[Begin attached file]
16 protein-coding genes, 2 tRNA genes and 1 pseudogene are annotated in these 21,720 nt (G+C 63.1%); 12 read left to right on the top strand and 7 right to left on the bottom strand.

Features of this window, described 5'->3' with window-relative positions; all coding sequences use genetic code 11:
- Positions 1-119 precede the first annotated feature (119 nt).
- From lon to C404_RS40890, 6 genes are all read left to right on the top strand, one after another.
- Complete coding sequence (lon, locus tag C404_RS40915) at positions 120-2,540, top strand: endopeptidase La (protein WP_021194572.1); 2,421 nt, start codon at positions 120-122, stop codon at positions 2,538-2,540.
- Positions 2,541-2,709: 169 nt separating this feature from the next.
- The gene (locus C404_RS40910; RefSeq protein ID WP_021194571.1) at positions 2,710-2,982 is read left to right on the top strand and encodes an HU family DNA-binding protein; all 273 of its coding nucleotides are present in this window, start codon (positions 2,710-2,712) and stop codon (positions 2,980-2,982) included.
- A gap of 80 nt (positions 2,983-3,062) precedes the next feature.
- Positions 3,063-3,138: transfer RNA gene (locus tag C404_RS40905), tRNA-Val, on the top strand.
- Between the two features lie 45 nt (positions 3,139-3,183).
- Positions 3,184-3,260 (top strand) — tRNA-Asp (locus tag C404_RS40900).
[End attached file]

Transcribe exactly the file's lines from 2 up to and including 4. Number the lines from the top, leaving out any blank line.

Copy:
Features of this window, described 5'->3' with window-relative positions; all coding sequences use genetic code 11:
- Positions 1-119 precede the first annotated feature (119 nt).
- From lon to C404_RS40890, 6 genes are all read left to right on the top strand, one after another.